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Superconducting sensor helps detecting gravitation waves


To be able to detect gravitation waves in space, physicist have to measure truly minimal displacements: ten billion times smaller than the size of an atom. An improved superconducting sensor is a suitable candidate for this job, Martin Podt of the University of Twente now states in his PhD thesis. He has improved the sensitivity of a so-called ‘SQUID’ in way that it can be combined with a large ball-shaped gravitation detector. Podt succeeds in this by improving the sensitivity. He integrates the sensor with electronics and lowers the operating temperature. He is defending his Phd thesis on January 17, within the Faculty of Science of the University of Twente, The Netherlands.

Gravitation waves, ‘ripples in space’, are very interesting because they provide information about collisions in space. Physicist around the world are working on ways to detect them. Leiden University in The Netherlands currently develops a ball-shaped detector of 65 centimeters in diameter. This grows over a distance of no more than 10 exp –20 meter. To compare it with the size of the earth (and therefore multiplying the size by 20 million), you would like to detect a growth of one fifth of a picometer (one picometer is a millionth of a millionth of a meter).

The superconducting sensor Martin Podt of the University of Twente has designed and developed, gets to the desired sensitivity and can be combined with the MiniGrail system. It is a so-called Superconducting Qantum Interference Devices (SQUID). Podt has improved it by lowering the temperature to a value close to zero Kelvin, and by integrating sensor and electronics. “Our current SQUID did not reach the extreme demands of this application. We would then measure too much noise, and you simply cannot distinguish the noise from the parameter you want to measure,” says Podt. He lowers the temperature to about 20 milliKelvin -the MiniGrail is also cooled down to that temperature. The noise of the ‘conventional’ SQUID is introduced when the signal is amplified using an amplifier operating at room temperature. Podt therefore chooses to put the amplifier on the chip as well, so that both are operating at very low temperatures. The result is that it works substantially faster and introduces no noise.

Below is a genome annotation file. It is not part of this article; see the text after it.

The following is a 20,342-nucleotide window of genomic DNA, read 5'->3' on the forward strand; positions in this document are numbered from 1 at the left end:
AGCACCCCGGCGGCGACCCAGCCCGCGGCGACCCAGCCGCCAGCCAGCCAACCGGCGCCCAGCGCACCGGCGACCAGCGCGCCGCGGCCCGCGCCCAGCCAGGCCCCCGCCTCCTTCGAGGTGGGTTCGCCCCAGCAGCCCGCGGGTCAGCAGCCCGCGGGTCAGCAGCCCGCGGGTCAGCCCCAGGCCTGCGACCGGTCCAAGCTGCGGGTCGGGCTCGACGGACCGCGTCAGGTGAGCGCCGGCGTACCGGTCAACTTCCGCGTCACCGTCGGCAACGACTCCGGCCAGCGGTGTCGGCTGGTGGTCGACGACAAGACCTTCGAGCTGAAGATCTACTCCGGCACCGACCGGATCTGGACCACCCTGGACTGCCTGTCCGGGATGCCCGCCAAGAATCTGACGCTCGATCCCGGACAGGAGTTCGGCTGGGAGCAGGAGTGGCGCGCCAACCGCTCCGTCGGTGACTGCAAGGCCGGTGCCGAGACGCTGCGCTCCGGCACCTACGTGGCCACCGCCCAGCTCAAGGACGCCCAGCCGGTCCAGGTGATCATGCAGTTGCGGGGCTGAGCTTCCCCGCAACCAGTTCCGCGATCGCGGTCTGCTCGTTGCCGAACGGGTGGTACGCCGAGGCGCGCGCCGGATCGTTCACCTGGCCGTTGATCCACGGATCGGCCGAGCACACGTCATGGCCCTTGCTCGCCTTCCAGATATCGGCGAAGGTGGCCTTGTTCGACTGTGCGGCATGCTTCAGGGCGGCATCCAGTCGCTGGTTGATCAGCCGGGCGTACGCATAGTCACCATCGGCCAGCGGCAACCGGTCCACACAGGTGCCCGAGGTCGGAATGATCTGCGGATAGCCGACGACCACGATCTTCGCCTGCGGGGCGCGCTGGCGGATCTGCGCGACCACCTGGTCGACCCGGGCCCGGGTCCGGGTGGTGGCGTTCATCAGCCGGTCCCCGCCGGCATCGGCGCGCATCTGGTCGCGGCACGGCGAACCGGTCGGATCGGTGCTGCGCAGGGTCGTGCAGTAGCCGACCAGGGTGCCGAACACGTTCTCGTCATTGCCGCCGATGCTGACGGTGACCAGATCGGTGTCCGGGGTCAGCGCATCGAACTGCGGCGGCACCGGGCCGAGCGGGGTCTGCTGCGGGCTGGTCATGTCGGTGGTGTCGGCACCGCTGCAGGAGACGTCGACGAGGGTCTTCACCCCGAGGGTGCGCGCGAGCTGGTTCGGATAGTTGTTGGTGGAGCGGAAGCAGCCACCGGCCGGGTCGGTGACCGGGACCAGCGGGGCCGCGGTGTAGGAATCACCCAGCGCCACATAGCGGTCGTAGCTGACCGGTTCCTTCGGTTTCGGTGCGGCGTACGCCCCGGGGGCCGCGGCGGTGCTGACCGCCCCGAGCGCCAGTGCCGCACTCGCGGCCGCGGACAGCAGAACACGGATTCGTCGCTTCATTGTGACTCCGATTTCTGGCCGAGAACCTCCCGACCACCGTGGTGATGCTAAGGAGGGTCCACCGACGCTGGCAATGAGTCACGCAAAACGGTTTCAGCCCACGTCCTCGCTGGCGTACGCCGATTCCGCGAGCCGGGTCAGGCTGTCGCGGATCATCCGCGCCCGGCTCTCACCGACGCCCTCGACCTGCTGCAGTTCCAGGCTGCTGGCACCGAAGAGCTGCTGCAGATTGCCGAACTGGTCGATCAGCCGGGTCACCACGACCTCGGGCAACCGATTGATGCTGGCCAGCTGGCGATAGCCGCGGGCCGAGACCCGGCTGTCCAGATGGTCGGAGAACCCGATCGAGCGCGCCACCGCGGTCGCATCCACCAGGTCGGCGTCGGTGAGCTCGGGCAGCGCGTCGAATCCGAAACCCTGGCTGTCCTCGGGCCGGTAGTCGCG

A SQUID, however, measures a magnetic field or flux, and no distance. Therefore the displacement of the MiniGrail will be converted into an electric current. This gives a magnetic flux, and that is what Podt’s system will detect. Together with the scientists from Leiden, he will further develop this principle the coming year.

Already now, the SQUID is one of the most successfull applications of superconductivity. In their current form, they are already fit for detecting the very small magnetic activity of the brain or the heart, even of a foetus. Unlike the system Podt proposes, it is also possible to produce SQUIDs working on a higher temperature and still . These can be cooled down in an easier way and show superconductivity at a higher temperature, but they don’t reach the requirements Podt wants for his application.

Wiebe van der Veen | EurekAlert!
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